Center for Data Science, New York University), applied spectral analyses (Fourier transform) to the precisely dated events to reveal a strong period signal of 27.5 million years and a secondary signal with a period of 8.9 million years. Scientists have previously reported 26-to-36-million-year cycles for various geological, environmental and biological events. The earliest work that I recall was by David Raup and Jack Sepkowski, who applied statistics to Jack’s remarkable data set of fossil ranges (first and last appearances in the fossil record) and detected a 26-million-year periodicity to 12 major extinction events over the past 250 million years. They noted that two of the events in their data set correlated with known major impact events (end-Cretaceous and Eocene). The present contribution links clusters of events with a 27.5-million-year periodicity. Future work will undoubtedly seek a similar trend back even further in Earth’s history.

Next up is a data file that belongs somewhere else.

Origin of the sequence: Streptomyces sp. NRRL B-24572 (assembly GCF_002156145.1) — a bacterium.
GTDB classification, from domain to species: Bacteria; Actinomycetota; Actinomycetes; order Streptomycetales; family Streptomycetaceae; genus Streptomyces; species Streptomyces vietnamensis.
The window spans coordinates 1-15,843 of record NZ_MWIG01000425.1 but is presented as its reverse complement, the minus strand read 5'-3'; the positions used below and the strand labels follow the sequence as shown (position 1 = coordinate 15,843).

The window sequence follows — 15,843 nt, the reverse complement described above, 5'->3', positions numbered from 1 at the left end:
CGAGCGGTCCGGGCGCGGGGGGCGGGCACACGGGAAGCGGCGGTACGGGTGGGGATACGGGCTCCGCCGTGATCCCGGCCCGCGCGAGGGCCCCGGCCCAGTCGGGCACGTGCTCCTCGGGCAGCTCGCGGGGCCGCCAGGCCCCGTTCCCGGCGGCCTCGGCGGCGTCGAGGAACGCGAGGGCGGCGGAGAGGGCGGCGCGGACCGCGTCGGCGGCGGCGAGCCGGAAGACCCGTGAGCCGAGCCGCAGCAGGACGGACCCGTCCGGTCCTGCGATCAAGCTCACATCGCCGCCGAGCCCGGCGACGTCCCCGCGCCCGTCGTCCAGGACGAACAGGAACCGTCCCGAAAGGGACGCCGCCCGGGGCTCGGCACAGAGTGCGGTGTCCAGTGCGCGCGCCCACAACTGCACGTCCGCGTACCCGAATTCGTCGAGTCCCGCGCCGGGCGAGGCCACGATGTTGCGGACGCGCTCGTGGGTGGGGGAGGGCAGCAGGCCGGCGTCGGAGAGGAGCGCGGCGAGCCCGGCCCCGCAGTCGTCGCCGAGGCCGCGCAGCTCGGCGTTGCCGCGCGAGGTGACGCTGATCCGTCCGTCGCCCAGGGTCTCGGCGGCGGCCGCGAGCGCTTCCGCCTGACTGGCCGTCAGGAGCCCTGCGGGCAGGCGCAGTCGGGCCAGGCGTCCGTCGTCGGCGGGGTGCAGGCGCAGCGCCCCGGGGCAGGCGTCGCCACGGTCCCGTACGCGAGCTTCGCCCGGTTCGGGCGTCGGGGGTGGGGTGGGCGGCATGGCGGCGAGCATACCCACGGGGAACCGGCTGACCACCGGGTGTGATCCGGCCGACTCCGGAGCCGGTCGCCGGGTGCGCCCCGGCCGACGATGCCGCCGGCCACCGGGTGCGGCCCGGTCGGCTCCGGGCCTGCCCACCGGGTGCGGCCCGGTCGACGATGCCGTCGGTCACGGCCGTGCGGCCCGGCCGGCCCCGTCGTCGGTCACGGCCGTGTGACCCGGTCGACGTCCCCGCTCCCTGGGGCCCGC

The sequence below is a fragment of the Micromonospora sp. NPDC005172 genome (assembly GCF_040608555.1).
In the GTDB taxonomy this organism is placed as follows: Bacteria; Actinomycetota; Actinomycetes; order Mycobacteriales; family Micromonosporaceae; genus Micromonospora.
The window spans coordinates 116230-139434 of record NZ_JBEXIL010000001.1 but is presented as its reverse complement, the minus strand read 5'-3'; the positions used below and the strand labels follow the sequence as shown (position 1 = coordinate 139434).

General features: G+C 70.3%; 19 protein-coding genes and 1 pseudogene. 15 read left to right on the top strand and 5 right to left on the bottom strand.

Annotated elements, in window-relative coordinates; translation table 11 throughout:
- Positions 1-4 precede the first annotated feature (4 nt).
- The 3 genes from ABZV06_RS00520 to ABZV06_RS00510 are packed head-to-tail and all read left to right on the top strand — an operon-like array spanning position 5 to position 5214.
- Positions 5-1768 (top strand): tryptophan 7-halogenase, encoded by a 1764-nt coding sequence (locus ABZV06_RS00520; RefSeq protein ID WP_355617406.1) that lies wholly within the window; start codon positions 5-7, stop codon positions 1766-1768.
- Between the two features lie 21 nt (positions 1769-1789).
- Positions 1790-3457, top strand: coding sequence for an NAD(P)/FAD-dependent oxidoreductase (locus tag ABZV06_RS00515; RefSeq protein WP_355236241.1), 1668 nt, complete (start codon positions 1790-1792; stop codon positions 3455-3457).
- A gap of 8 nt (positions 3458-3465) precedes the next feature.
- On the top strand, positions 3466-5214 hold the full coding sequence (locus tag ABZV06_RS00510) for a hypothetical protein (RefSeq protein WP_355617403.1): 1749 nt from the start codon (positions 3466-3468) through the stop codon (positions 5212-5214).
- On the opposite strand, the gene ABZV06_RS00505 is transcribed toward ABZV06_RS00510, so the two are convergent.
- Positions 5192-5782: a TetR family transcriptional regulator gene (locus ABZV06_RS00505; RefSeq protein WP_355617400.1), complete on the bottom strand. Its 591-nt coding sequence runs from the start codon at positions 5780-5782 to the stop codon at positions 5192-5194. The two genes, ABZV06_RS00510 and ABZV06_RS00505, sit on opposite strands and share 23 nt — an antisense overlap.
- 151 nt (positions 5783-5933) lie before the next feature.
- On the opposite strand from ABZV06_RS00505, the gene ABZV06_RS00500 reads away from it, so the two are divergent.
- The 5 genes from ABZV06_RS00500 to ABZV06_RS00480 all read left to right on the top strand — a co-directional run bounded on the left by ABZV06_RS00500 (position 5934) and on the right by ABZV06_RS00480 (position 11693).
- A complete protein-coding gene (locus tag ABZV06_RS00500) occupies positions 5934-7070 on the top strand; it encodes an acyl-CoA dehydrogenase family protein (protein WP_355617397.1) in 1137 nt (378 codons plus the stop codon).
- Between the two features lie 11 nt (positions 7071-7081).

What would cause such recurring coincidence of bad luck for planet Earth? David Raup suggested that the sun and a rogue companion star (Nemesis, of course) interacted in a 26-million-year cycle that pulled comets and asteroids toward the inner solar system. Nemesis remains undiscovered and probably doesn’t really exist. Rampino doesn’t know the cause either, but he anticipates that it involves some kind of deep Earth dynamics related to global tectonics and climate change…. or something closer to Raup’s imagination. Rampino notes that the solar system moves through the mid-plane of our galaxy with a vertical oscillation of about 32±3 million years. Enhanced cosmic radiation in the galactic plane may trigger climate change (let alone genetic mutations, which he does not mention). Concentrations of dark matter in the plane could interact with earth materials to produce heat, resulting in an uptick in geologic activity such as tectonic movement and global volcanism. Dark matter might also trigger comet showers from the Oort Cloud of the distant reaches of the solar system. But I wonder what happens if dark matter interacts with living biological tissue! Not to worry. Since the most recent cluster occurred about 7 million years ago, there are another 20 million years before someone finds out.